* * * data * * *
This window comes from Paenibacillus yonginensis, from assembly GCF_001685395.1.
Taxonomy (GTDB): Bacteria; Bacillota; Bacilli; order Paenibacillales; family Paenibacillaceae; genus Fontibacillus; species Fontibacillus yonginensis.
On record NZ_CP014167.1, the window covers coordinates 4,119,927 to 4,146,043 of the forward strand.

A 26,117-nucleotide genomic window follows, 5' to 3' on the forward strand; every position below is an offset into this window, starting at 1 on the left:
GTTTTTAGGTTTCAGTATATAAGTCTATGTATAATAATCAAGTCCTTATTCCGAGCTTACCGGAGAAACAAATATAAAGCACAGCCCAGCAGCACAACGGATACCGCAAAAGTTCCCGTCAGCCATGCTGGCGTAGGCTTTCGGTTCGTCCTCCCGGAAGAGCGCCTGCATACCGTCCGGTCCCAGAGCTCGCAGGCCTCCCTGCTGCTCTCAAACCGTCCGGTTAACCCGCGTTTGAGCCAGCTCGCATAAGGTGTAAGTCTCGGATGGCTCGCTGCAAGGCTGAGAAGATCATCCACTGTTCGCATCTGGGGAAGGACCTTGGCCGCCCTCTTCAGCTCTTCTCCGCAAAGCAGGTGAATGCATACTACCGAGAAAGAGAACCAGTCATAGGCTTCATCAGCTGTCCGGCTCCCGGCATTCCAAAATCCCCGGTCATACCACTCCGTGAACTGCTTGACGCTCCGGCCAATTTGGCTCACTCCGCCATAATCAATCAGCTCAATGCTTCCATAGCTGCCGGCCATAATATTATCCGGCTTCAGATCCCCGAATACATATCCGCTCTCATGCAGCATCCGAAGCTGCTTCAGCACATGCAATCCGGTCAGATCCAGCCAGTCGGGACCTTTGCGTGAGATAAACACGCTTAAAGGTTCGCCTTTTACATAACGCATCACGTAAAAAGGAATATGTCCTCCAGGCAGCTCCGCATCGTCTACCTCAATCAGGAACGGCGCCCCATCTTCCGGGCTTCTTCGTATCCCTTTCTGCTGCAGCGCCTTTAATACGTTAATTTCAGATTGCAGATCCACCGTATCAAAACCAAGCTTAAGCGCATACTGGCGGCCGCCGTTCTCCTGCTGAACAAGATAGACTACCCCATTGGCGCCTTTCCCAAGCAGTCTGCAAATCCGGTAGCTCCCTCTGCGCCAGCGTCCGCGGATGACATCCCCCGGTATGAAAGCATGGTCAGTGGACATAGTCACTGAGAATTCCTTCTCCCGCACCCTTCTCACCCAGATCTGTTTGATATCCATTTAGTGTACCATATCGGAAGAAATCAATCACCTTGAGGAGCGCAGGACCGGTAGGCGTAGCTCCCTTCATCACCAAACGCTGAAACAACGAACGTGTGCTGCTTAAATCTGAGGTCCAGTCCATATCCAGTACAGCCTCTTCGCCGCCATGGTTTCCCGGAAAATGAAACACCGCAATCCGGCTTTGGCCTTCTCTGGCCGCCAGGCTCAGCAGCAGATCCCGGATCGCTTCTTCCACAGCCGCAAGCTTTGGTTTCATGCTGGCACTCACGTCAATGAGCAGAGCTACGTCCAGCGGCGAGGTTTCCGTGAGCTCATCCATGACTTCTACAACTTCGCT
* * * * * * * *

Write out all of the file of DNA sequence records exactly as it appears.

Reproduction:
This window comes from Paenibacillus yonginensis, from assembly GCF_001685395.1.
Taxonomy (GTDB): Bacteria; Bacillota; Bacilli; order Paenibacillales; family Paenibacillaceae; genus Fontibacillus; species Fontibacillus yonginensis.
On record NZ_CP014167.1, the window covers coordinates 4,119,927 to 4,146,043 of the forward strand.

A 26,117-nucleotide genomic window follows, 5' to 3' on the forward strand; every position below is an offset into this window, starting at 1 on the left:
GTTTTTAGGTTTCAGTATATAAGTCTATGTATAATAATCAAGTCCTTATTCCGAGCTTACCGGAGAAACAAATATAAAGCACAGCCCAGCAGCACAACGGATACCGCAAAAGTTCCCGTCAGCCATGCTGGCGTAGGCTTTCGGTTCGTCCTCCCGGAAGAGCGCCTGCATACCGTCCGGTCCCAGAGCTCGCAGGCCTCCCTGCTGCTCTCAAACCGTCCGGTTAACCCGCGTTTGAGCCAGCTCGCATAAGGTGTAAGTCTCGGATGGCTCGCTGCAAGGCTGAGAAGATCATCCACTGTTCGCATCTGGGGAAGGACCTTGGCCGCCCTCTTCAGCTCTTCTCCGCAAAGCAGGTGAATGCATACTACCGAGAAAGAGAACCAGTCATAGGCTTCATCAGCTGTCCGGCTCCCGGCATTCCAAAATCCCCGGTCATACCACTCCGTGAACTGCTTGACGCTCCGGCCAATTTGGCTCACTCCGCCATAATCAATCAGCTCAATGCTTCCATAGCTGCCGGCCATAATATTATCCGGCTTCAGATCCCCGAATACATATCCGCTCTCATGCAGCATCCGAAGCTGCTTCAGCACATGCAATCCGGTCAGATCCAGCCAGTCGGGACCTTTGCGTGAGATAAACACGCTTAAAGGTTCGCCTTTTACATAACGCATCACGTAAAAAGGAATATGTCCTCCAGGCAGCTCCGCATCGTCTACCTCAATCAGGAACGGCGCCCCATCTTCCGGGCTTCTTCGTATCCCTTTCTGCTGCAGCGCCTTTAATACGTTAATTTCAGATTGCAGATCCACCGTATCAAAACCAAGCTTAAGCGCATACTGGCGGCCGCCGTTCTCCTGCTGAACAAGATAGACTACCCCATTGGCGCCTTTCCCAAGCAGTCTGCAAATCCGGTAGCTCCCTCTGCGCCAGCGTCCGCGGATGACATCCCCCGGTATGAAAGCATGGTCAGTGGACATAGTCACTGAGAATTCCTTCTCCCGCACCCTTCTCACCCAGATCTGTTTGATATCCATTTAGTGTACCATATCGGAAGAAATCAATCACCTTGAGGAGCGCAGGACCGGTAGGCGTAGCTCCCTTCATCACCAAACGCTGAAACAACGAACGTGTGCTGCTTAAATCTGAGGTCCAGTCCATATCCAGTACAGCCTCTTCGCCGCCATGGTTTCCCGGAAAATGAAACACCGCAATCCGGCTTTGGCCTTCTCTGGCCGCCAGGCTCAGCAGCAGATCCCGGATCGCTTCTTCCACAGCCGCAAGCTTTGGTTTCATGCTGGCACTCACGTCAATGAGCAGAGCTACGTCCAGCGGCGAGGTTTCCGTGAGCTCATCCATGACTTCTACAACTTCGCT